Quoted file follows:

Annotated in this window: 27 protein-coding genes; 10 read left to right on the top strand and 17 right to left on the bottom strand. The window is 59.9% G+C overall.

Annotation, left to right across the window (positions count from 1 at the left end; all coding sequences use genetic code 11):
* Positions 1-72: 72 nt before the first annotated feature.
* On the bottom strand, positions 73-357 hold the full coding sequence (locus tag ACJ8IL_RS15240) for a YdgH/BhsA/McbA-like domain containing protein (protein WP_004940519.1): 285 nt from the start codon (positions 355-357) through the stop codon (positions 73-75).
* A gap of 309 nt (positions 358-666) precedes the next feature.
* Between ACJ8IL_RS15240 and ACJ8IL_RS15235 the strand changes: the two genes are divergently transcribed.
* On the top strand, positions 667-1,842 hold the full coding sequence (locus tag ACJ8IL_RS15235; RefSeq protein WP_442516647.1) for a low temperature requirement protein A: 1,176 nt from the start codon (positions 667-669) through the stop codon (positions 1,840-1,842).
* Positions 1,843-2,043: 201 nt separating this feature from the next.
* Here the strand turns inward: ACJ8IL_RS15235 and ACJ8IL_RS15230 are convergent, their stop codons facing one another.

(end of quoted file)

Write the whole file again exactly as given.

Annotated in this window: 27 protein-coding genes; 10 read left to right on the top strand and 17 right to left on the bottom strand. The window is 59.9% G+C overall.

Annotation, left to right across the window (positions count from 1 at the left end; all coding sequences use genetic code 11):
* Positions 1-72: 72 nt before the first annotated feature.
* On the bottom strand, positions 73-357 hold the full coding sequence (locus tag ACJ8IL_RS15240) for a YdgH/BhsA/McbA-like domain containing protein (protein WP_004940519.1): 285 nt from the start codon (positions 355-357) through the stop codon (positions 73-75).
* A gap of 309 nt (positions 358-666) precedes the next feature.
* Between ACJ8IL_RS15240 and ACJ8IL_RS15235 the strand changes: the two genes are divergently transcribed.
* On the top strand, positions 667-1,842 hold the full coding sequence (locus tag ACJ8IL_RS15235; RefSeq protein WP_442516647.1) for a low temperature requirement protein A: 1,176 nt from the start codon (positions 667-669) through the stop codon (positions 1,840-1,842).
* Positions 1,843-2,043: 201 nt separating this feature from the next.
* Here the strand turns inward: ACJ8IL_RS15235 and ACJ8IL_RS15230 are convergent, their stop codons facing one another.